If you’re looking for one of the most rugged places in the Gem State, you need to look no farther than the farthest southwest corner of the state. Pickups drive through the dusty roads wearing “2O” plates, and everything is a little rougher around the edges. Their rodeo is no different.


There, on the banks of the wild Snake River in Homedale, the Owyhee County Rodeo takes place every year. And just like the Snake churns through, rough-and-tumble, so does the rodeo, with a full slate of events, and some of the wildest action in the region. One of the last events on the Idaho Cowboys’ Association schedule for the year, it rolls through every August for three days of classic Idaho-ness before rodeo shifts seasons.



Not much changes in Homedale. It still looks exactly the same there as it did the first time I drove through it, and that was years ago. The rodeo doesn’t do much in the way of attempting to modernize, either, content instead to stay original and classic, the same way rodeo has looked for a long, long time. About the only thing new this year that we haven’t seen at the Homedale rodeo is the addition of kids’ goat flanking and goat tying in the pre-rodeo. (Just because you’re old-school doesn’t mean you don’t provide opportunities for the future of rodeo, and this is the best way to do it.)



There were two big stars in Homedale this year, and while neither was a huge surprise, they still can’t help but continually impress you. The first was none other than Jordan Minor. This cowgirl from Hermiston, Oregon showed up in a big way and extended her lead in the D&B All-Around with a 2.4 in the breakaway roping. It’s gonna take a lot to knock Jordan out of the top spot, and any time you see her back into the box, you wonder how much wider the gap between her and 2nd place will become. Timed events are a huge deal in Homedale, with competitors showing up from all around the west to turn their horses’ heads toward the south and nod. By my unofficial count, cowboys and cowgirls from eight different states were present for this set of events, but it was a local girl we know well who caught our attention in the biggest way.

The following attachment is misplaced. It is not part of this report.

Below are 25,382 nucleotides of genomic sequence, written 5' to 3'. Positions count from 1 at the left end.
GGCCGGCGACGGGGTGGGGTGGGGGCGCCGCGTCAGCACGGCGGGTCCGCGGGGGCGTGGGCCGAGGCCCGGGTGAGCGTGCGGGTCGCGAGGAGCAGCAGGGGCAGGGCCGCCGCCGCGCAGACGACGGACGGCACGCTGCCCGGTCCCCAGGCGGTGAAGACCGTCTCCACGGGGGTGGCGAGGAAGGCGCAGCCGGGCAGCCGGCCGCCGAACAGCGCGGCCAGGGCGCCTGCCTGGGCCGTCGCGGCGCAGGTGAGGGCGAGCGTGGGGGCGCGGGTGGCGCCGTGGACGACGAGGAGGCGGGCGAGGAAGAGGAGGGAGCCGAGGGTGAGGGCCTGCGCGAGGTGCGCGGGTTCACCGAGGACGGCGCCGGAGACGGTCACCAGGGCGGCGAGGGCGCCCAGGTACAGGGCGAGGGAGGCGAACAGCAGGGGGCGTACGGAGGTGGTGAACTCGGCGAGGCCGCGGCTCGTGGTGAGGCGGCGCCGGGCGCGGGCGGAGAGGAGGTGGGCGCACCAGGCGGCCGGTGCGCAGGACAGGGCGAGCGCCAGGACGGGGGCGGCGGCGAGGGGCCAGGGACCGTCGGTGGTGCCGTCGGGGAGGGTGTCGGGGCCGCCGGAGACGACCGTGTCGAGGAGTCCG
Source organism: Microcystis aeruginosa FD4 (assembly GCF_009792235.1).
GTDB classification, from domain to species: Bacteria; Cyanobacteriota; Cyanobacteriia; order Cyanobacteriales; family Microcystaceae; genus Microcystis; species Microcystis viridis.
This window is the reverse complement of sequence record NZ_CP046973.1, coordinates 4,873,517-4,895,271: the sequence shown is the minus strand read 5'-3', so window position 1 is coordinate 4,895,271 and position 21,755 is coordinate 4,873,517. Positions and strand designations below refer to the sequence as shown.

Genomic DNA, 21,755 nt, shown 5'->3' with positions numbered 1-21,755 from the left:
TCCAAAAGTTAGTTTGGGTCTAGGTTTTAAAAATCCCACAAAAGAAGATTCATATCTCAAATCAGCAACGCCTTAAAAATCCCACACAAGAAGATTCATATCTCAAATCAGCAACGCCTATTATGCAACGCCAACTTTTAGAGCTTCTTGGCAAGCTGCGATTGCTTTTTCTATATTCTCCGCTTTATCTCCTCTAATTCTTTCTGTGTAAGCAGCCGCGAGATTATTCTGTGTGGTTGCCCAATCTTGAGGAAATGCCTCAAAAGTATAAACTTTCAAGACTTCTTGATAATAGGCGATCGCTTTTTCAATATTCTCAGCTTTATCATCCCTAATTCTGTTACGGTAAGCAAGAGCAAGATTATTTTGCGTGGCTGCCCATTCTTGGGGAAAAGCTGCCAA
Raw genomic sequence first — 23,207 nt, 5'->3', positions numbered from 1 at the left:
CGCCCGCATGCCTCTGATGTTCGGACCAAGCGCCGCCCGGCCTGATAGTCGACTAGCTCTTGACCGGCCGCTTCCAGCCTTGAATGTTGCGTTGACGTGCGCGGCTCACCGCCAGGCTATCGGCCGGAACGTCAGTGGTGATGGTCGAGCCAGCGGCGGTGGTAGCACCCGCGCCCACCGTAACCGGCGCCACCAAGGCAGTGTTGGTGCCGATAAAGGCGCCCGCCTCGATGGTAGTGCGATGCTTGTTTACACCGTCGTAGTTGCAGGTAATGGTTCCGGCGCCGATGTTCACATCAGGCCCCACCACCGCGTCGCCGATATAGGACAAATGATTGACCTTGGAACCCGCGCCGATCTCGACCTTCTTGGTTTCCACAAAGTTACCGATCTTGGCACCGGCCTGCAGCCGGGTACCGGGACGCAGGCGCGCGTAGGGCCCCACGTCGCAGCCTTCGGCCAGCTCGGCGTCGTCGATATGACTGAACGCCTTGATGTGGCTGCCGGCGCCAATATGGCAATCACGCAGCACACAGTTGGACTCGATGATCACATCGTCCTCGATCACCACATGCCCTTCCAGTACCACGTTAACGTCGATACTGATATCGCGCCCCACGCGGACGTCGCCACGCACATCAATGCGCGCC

The other big star was the King Rodeo Company, bringing in stock that only seems to improve year after year. For this particular rodeo, although the broncs were their own kind of dominant, the bulls completely shut out the riders, allowing only two novice rides the entire weekend. Bulls continue to get better, stronger, less predictable, and are harder to keep up with all the time. Frustration for riders only mounted as the weekend went on, and the stock flexed its muscle. Everyone loves to see a qualified ride from time to time, but then again, you really have to hand it to the stock for its strength and skill.



One expects no less than the old-west experience when they head to Homedale, and their rodeo delivered yet again this year. Wooden chutes, legendary livestock, and the classic feel of a small Idaho town bring a little bit of history to life whenever August rolls around in the corner of the state. Walking back to my truck after the last performance, I blew the coarse dust off my camera lens and brushed the last few bugs off my Wranglers. In a quiet moment, I heard the river flowing past, just yards from where I was parked, and nothing in that moment could have been more appropriate to me. That rodeo is just like that river.

Wild. Free. Untamed. Pure Idaho.




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